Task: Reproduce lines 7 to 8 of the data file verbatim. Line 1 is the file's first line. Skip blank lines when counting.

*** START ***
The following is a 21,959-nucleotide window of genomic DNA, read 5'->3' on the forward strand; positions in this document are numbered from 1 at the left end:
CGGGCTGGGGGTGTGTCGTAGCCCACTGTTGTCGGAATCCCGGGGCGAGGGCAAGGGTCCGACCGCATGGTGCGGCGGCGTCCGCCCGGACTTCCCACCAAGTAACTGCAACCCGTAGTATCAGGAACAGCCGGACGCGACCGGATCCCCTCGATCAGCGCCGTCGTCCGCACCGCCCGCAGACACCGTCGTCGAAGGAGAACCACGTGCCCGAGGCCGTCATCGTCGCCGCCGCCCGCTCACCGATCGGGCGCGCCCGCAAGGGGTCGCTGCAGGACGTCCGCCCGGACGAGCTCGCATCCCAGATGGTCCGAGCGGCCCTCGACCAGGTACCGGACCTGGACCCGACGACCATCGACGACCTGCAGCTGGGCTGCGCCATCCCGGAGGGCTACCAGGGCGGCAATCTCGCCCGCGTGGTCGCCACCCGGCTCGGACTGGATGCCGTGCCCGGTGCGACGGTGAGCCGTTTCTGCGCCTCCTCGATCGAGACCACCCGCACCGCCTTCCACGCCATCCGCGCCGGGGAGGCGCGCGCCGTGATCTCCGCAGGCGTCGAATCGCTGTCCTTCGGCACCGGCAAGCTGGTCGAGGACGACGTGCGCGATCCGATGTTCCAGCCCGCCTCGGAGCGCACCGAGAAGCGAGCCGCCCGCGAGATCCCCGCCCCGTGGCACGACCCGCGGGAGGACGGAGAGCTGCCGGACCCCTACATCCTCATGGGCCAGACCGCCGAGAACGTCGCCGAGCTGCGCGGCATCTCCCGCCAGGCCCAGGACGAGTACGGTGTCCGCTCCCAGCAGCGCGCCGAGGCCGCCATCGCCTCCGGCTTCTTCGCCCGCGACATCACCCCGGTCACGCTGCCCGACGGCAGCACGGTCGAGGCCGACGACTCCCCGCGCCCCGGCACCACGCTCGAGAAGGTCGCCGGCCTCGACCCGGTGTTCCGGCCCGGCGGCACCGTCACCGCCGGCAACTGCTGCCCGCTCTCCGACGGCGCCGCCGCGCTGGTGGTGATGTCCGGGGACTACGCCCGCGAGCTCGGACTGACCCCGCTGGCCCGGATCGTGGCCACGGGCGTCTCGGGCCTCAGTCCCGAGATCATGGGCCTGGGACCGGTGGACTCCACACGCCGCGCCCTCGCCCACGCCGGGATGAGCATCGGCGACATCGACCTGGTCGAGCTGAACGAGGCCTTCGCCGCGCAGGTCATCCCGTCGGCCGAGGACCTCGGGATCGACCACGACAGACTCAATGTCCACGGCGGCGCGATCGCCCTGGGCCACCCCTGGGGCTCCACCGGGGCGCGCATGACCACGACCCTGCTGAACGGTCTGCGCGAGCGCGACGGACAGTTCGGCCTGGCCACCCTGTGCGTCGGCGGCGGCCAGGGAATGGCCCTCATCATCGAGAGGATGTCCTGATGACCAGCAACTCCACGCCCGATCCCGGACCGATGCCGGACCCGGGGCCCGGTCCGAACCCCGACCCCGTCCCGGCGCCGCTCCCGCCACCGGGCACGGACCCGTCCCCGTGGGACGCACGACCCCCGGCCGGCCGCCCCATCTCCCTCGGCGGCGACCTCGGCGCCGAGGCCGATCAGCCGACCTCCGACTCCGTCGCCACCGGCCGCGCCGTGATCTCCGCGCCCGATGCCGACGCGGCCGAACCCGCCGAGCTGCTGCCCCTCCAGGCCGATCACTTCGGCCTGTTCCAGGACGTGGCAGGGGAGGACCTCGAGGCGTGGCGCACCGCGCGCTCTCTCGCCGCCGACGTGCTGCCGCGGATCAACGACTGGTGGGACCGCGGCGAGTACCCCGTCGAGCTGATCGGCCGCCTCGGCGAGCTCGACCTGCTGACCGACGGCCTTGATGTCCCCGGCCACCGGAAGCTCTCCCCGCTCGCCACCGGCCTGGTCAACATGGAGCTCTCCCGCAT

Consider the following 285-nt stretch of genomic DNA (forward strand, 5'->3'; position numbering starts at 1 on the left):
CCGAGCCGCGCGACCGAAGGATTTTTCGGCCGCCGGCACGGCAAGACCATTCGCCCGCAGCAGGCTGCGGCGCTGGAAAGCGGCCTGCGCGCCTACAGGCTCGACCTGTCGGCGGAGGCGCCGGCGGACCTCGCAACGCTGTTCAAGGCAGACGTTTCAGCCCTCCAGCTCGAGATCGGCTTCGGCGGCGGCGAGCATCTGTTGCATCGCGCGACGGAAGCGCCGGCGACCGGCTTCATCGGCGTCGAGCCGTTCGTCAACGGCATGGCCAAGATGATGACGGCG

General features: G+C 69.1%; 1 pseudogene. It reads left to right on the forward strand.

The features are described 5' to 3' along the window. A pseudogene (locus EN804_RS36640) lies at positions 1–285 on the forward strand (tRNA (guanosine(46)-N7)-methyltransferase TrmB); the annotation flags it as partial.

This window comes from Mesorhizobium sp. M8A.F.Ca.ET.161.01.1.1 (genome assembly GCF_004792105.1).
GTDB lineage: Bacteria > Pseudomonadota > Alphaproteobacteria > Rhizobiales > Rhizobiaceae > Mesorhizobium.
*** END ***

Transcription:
This window comes from Mesorhizobium sp. M8A.F.Ca.ET.161.01.1.1 (genome assembly GCF_004792105.1).
GTDB lineage: Bacteria > Pseudomonadota > Alphaproteobacteria > Rhizobiales > Rhizobiaceae > Mesorhizobium.